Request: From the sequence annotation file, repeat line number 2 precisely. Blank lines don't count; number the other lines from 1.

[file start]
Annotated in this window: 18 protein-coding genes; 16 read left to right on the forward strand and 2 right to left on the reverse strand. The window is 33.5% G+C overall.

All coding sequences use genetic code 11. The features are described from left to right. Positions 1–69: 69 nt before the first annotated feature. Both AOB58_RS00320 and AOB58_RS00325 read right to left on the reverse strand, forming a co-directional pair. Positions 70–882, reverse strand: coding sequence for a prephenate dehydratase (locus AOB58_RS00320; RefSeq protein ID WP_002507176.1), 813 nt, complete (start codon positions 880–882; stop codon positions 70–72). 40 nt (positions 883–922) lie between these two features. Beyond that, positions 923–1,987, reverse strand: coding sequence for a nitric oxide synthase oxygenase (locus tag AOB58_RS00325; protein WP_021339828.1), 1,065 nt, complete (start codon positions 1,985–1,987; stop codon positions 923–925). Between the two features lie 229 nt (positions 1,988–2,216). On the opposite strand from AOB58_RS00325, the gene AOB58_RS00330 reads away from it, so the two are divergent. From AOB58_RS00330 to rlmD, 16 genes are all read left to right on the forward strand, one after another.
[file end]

All coding sequences use genetic code 11. The features are described from left to right. Positions 1–69: 69 nt before the first annotated feature. Both AOB58_RS00320 and AOB58_RS00325 read right to left on the reverse strand, forming a co-directional pair. Positions 70–882, reverse strand: coding sequence for a prephenate dehydratase (locus AOB58_RS00320; RefSeq protein ID WP_002507176.1), 813 nt, complete (start codon positions 880–882; stop codon positions 70–72). 40 nt (positions 883–922) lie between these two features. Beyond that, positions 923–1,987, reverse strand: coding sequence for a nitric oxide synthase oxygenase (locus tag AOB58_RS00325; protein WP_021339828.1), 1,065 nt, complete (start codon positions 1,985–1,987; stop codon positions 923–925). Between the two features lie 229 nt (positions 1,988–2,216). On the opposite strand from AOB58_RS00325, the gene AOB58_RS00330 reads away from it, so the two are divergent. From AOB58_RS00330 to rlmD, 16 genes are all read left to right on the forward strand, one after another.